Damon portrays Leslie Groves, Jr., a brigadier general in the U.S. Army Corps of Engineers and director of the Manhattan Project where the development of the atomic bomb took place in Los Alamos, New Mexico. There was always the question of whether or not the release of an atomic bomb might actually set the Earth’s atmosphere on fire, and the scientists were never positive one way or the other. So just before the critical “Trinity”, codename for the test site, Groves looks at Oppenheimer and says “Robert, please make sure you don’t blow up the world”. Great films often breed memorable lines.
Speaking of Damon, has he ever given less than an exemplary performance? His incredible turn here as a man politically opposite to the left-leaning Oppenheimer adds to his career resume. Groves becomes close friends with the physicist about whom Nolan says, “Like it or not, J. Robert Oppenheimer is the most important person who ever lived”.
Nolan manages to capture the essence of Oppenheimer’s mixed emotions about his invention. On the one hand, he is treated by many as an American hero, having created the impetus for Japan to surrender, ending World War II after the bombing of Hiroshima and Nagasaki. In one memorable scene, Oppenheimer speaks to his rabid co-workers waving American flags and chanting “Oppy! Oppy!”. Yet throughout the film he is subjected to intense scrutiny from special counsel Robb and others for alleged Communist connections. And Nolan inserts visual effects of people who suffered severely because of the bombing. Oppenheimer appears to suffer from a sense of overwhelming guilt about the bombing of two major cities in Japan. A brief visit with President Harry Truman in the Oval Office gives him some respite from that.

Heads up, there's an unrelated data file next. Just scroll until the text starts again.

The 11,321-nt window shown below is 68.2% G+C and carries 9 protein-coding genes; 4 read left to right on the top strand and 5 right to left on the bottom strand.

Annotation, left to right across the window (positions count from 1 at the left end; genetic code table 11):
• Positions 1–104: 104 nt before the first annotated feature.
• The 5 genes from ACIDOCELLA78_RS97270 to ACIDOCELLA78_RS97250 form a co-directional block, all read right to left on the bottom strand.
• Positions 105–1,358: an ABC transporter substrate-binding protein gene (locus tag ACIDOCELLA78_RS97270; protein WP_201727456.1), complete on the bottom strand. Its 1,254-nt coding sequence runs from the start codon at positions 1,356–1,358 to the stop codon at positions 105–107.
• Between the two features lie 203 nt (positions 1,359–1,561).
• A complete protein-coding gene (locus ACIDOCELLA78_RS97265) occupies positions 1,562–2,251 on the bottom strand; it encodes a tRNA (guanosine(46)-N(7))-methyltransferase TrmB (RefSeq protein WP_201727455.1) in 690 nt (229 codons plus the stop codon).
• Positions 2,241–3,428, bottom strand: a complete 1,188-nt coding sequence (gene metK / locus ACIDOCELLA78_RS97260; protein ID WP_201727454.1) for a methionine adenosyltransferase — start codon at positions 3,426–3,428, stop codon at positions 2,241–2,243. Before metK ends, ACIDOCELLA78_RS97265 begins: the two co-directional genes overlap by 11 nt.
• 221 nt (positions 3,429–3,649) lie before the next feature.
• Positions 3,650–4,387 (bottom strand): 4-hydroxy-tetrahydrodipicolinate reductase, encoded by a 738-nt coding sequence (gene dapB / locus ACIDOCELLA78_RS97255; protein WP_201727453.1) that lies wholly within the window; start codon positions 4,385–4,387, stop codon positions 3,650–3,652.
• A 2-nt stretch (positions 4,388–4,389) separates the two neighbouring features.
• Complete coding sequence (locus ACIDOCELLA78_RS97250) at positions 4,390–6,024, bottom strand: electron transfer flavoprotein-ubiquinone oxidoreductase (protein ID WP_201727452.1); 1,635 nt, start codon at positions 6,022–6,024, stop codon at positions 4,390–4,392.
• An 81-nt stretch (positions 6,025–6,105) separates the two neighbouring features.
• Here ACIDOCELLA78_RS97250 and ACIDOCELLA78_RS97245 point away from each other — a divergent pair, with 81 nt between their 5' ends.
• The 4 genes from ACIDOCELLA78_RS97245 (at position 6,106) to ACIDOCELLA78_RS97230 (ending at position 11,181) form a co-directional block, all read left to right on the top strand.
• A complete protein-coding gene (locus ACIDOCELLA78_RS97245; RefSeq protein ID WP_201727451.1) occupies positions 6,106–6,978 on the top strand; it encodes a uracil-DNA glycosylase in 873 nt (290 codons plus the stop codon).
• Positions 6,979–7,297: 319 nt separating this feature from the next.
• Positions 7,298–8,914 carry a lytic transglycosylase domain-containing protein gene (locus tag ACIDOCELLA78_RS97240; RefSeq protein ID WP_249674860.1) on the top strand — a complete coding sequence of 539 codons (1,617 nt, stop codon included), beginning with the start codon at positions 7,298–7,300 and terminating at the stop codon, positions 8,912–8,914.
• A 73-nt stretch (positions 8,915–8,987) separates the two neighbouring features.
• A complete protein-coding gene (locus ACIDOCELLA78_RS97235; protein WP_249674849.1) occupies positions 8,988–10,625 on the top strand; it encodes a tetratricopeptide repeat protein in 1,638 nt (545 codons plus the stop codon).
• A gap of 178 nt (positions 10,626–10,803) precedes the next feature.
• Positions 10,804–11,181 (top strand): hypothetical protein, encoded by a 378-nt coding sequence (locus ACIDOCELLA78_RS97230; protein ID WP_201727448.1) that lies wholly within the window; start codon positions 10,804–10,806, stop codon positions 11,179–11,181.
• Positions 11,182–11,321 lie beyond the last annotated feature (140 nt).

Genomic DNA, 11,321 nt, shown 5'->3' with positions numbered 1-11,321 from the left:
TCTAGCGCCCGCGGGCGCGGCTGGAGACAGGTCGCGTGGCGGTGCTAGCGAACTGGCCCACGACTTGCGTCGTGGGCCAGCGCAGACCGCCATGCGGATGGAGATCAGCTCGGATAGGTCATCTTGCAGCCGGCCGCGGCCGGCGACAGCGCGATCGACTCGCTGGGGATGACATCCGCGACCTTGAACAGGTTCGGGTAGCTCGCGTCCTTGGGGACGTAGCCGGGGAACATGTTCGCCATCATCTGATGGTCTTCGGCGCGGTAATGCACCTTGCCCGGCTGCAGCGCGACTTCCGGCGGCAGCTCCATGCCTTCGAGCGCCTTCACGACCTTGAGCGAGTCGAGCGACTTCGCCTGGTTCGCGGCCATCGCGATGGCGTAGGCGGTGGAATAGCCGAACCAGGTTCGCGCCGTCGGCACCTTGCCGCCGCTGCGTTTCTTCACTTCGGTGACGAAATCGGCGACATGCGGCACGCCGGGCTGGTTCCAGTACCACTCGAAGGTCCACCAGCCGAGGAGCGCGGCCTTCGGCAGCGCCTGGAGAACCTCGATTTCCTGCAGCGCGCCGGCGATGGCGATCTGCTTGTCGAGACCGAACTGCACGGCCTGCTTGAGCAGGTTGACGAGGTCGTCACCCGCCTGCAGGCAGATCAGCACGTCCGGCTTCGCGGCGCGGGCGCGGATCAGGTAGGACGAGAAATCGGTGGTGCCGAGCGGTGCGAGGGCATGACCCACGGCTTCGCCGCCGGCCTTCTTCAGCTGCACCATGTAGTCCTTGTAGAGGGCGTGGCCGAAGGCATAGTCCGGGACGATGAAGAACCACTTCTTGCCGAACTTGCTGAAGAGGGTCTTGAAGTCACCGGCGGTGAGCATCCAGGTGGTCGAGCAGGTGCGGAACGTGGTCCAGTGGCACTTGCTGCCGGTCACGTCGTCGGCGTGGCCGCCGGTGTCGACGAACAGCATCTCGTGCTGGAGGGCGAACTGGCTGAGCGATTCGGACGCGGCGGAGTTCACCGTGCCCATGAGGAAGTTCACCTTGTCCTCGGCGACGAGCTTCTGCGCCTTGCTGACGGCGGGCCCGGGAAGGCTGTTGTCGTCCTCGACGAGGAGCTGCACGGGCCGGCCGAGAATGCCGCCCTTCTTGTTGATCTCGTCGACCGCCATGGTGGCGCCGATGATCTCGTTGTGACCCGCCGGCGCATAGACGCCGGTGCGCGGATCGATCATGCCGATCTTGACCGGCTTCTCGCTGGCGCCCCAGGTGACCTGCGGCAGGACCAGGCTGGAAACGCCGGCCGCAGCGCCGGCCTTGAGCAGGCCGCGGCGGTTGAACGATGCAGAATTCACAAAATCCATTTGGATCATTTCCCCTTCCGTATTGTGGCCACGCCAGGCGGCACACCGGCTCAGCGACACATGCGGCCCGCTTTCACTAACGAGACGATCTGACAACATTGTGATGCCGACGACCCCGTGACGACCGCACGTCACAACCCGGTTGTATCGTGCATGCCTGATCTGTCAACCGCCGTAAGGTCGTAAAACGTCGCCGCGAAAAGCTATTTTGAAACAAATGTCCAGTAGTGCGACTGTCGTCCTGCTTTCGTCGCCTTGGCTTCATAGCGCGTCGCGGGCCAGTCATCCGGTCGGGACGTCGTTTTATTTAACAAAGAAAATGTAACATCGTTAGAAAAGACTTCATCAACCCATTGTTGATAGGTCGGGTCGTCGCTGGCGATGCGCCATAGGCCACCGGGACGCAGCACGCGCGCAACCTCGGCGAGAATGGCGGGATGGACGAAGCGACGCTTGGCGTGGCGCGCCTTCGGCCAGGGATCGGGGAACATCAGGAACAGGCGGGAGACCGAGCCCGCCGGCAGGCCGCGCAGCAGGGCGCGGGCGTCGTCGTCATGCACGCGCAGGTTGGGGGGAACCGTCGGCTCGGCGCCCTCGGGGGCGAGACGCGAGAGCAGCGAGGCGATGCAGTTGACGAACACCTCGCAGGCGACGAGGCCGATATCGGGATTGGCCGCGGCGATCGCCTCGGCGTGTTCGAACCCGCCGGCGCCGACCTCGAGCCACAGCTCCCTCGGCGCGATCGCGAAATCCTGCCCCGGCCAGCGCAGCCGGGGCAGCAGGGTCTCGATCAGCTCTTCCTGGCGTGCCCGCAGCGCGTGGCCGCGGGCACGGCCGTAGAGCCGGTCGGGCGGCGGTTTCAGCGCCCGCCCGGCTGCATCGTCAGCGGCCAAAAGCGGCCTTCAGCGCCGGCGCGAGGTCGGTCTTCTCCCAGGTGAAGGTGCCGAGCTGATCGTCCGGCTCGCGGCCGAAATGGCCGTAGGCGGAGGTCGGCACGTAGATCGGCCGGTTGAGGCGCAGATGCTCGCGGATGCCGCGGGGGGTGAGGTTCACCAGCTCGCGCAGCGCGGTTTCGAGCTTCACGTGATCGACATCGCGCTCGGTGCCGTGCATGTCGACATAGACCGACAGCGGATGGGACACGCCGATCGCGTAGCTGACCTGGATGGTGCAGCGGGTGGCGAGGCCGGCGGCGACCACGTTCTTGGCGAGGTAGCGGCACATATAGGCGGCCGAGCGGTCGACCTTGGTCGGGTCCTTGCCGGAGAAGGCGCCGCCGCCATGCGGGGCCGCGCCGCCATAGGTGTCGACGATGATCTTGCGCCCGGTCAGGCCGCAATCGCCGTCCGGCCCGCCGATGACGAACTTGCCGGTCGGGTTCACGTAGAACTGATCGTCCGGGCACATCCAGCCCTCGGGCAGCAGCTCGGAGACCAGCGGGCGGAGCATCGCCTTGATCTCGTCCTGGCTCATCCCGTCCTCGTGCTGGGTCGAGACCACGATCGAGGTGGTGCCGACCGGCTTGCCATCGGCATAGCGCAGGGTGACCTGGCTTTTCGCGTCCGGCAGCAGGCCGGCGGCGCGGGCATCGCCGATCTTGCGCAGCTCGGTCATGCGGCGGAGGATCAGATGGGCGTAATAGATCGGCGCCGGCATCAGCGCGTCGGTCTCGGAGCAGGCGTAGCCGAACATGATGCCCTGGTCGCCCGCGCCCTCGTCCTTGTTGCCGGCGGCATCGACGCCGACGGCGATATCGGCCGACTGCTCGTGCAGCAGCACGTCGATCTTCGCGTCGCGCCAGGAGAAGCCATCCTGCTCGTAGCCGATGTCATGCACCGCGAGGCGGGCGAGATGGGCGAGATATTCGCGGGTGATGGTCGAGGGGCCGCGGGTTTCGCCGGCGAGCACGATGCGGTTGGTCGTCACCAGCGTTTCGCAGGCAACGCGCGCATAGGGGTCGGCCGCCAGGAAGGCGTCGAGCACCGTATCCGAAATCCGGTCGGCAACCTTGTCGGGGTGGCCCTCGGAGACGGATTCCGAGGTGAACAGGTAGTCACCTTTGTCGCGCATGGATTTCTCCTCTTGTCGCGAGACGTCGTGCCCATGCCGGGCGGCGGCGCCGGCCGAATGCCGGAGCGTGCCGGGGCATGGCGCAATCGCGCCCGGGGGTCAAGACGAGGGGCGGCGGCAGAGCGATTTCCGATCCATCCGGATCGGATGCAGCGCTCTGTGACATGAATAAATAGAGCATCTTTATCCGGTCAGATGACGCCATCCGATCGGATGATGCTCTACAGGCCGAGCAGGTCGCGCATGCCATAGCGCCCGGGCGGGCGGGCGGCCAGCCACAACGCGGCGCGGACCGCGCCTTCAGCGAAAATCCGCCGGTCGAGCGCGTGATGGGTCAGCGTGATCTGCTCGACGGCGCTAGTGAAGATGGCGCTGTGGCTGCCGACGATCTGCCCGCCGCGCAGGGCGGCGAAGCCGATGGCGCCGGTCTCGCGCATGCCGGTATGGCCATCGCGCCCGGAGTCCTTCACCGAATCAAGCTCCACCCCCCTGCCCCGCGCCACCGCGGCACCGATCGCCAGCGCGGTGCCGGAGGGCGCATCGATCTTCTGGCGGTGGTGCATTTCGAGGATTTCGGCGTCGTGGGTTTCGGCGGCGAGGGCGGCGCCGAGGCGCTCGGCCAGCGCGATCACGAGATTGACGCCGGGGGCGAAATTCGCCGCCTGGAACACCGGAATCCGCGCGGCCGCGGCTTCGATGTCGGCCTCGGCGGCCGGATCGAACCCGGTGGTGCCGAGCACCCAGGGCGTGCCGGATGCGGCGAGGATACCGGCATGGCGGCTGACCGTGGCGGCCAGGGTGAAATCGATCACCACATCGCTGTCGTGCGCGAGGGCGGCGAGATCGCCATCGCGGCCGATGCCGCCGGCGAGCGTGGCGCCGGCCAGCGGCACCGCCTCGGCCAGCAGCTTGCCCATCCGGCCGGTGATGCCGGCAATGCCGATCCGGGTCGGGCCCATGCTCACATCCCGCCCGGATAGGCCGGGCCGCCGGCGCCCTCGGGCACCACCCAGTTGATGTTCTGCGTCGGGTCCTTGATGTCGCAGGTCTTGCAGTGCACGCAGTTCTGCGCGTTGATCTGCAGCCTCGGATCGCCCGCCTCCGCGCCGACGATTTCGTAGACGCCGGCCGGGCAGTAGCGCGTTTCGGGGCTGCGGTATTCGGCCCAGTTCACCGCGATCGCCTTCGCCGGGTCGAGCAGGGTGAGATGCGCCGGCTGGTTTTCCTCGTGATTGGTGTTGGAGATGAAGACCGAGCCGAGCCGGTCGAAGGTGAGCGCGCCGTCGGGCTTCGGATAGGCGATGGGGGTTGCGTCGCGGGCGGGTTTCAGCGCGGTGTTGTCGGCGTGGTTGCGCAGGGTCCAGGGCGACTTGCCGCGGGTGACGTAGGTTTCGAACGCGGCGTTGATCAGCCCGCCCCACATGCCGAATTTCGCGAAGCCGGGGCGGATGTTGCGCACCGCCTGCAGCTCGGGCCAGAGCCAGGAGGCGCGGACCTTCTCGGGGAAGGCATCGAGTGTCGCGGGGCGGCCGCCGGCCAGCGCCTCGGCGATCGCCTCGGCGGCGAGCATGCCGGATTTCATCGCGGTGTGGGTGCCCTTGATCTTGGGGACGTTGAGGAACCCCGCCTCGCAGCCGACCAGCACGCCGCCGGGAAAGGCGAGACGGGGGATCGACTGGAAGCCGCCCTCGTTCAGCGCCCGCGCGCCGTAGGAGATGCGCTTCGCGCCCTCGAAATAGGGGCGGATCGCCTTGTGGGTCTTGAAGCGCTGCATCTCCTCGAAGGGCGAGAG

The acting accolades for this movie are endless. The (initially) almost unrecognizable Downey, Jr.’s portrayal of Lewis Strauss, founding commissioner of the U.S. Atomic Energy Commission and Eisenhower cabinet candidate, is what gives politicians or would-be politicos a bad name. His so-called friendship with Oppenheimer proves to be a big lie. And Downey, Jr. plays the villain to the hilt.
Some of the actors have smaller roles but Nolan has provided many of them with powerhouse moments. Blunt, for example, turns up the heat as Oppenheimer’s wife Kitty at his secret hearing. For a mere 90 seconds or so her testimony is riveting. And Malek, seen briefly twice before as a minor assistant sans dialogue, is captivating in his brief defense of Oppenheimer.
The entire crew is astonishing, and no doubt OPPENHEIMER is headed for multiple award nominations. But for certain it will be hard to deny the editing of this film led by Jennifer Lame. And the music by composer Ludwig GÖransson is effectively jarring.
Based on the book ‘American Prometheus: The Triumph and Tragedy of J. Robert Oppenheimer’ by Kai Bird and Martin J. Sherwin, OPPENHEIMER must be seen on the big screen. At three hours, it could have been trimmed a bit, but moviegoers who pay close attention will be rewarded with one of the most exciting, tense and important films in recent memory.
Opinion: Strong See It Now!